If I have a criticism it is that, in my opinion as a lifelong Hindu, he misinterprets, and misunderstands the nature of karma, the evolution of the soul and the importance of mystical experience. That may sound harsh, but it should be a positive reason to read this book. His eloquent arguments get you thinking and in the process you end up with greater clarity about how you feel.
Absolutely one of the best books on Buddhism out there.
Who would have suspected that a book telling the story of the birth of geology as a science in England would be so fascinating and full of intrigue and drama! This was a thoroughly enjoyable experience, well written and beautifully presented. Clearly the author has a feel for the subject matter and presents it with charm and style.
If you like history and science, just about anything that answers the question; how did this get started will do. Audible science offerings are full of books like this.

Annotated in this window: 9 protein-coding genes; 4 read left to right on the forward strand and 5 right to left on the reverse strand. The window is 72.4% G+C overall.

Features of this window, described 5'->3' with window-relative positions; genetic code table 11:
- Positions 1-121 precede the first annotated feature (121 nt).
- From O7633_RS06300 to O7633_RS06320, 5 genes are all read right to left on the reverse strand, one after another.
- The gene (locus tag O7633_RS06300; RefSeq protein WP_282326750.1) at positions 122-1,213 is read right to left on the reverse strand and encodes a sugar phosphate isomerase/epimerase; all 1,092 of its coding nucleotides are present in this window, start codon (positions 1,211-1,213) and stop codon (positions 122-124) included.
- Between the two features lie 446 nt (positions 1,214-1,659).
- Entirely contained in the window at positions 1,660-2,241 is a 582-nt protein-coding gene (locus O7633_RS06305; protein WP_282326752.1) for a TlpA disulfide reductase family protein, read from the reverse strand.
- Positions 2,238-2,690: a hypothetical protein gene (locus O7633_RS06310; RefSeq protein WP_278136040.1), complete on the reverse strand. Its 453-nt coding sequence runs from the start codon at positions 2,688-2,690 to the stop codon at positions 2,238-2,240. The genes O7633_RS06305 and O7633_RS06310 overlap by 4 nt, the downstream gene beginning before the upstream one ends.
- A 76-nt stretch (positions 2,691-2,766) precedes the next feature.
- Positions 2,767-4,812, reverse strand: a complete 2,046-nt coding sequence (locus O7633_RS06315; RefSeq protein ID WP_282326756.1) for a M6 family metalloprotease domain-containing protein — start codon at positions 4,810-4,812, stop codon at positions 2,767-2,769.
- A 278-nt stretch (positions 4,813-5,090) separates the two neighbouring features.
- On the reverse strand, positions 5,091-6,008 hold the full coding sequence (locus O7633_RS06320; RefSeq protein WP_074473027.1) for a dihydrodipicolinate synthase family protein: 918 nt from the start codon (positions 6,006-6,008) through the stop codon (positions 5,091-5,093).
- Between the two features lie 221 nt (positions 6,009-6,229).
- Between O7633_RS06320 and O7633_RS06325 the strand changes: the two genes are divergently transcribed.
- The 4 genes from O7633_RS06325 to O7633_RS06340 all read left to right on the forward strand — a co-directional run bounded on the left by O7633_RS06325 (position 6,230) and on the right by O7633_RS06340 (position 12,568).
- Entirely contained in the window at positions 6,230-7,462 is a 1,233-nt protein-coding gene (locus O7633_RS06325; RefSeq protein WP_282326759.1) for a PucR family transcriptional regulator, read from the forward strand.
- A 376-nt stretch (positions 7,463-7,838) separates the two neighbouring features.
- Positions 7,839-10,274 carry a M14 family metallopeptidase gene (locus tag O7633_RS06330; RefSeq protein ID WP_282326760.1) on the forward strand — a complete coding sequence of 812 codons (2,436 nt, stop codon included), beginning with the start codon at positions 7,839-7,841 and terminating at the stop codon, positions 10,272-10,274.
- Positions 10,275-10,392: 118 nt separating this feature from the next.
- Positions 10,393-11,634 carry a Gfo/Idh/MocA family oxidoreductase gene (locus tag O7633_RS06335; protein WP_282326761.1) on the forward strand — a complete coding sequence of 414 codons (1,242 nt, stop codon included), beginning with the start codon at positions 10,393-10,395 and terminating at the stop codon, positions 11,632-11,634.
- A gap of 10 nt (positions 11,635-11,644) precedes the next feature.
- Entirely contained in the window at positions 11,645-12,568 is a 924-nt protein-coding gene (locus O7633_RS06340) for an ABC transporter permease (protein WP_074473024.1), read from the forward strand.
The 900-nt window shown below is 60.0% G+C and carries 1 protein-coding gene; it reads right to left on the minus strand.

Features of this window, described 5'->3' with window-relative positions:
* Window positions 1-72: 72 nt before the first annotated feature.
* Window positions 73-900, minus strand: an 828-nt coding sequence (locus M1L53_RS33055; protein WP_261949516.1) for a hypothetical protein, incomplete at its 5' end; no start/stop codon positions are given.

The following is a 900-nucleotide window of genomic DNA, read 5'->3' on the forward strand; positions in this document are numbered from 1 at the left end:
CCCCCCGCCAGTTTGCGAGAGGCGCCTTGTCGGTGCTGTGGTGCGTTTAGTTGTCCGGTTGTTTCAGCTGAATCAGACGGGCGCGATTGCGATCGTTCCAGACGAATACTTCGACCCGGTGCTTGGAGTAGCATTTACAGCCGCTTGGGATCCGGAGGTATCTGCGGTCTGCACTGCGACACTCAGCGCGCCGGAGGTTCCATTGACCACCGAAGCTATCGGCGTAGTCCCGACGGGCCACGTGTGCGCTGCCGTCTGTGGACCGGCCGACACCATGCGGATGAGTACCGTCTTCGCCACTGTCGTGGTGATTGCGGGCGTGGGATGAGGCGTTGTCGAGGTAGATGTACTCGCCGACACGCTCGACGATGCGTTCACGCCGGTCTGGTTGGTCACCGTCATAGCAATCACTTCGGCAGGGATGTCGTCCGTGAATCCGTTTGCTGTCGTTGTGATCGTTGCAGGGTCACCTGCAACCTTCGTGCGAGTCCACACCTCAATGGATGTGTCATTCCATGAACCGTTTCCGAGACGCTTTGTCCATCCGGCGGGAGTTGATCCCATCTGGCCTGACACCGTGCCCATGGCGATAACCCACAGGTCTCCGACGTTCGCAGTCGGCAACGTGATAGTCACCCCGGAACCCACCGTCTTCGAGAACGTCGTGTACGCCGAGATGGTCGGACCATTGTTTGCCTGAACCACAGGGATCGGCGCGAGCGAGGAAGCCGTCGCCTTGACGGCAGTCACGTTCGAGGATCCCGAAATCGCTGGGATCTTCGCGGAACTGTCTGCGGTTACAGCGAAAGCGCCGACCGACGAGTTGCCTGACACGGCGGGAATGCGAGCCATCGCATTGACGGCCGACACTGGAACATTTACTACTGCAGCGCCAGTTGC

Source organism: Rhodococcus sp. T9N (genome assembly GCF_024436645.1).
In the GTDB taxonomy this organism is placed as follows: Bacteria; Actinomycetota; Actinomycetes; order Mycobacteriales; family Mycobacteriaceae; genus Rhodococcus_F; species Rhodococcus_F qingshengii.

William Smith of course!
Yes in terms of being able to maintain my interest. But I found myself listening to some chapters over just to enjoy the story and writing more.
I suppose it takes a certain leap of faith to listen to a book about geology. But really...this is good stuff. Interesting and even exciting.
History is one of those things that an Audible Book really makes come alive. This book is one of the best. The author and narrator has a great grasp of the historical sequence of events and presents them in a way that is both fascinating and entertaining.
In high school, I hated history with its emphasis on dates and events. If only history texts were written like this. The individuals come alive and their actions are both fascinating and horrifying. The book is especially strong when it comes to presenting the political realities of the time and explaining how they propelled events forward.
After listening to this book, I have a much greater understanding of how we got here and why the world is the way it is. It is also, in a larger sense, a cautionary tale. Our leaders are as misguided now as the rulers were back then (with the exception of the frequent murder of competing family members).
Every book we listen to is an investment of time. This one gives a lot back. Well worth every minute.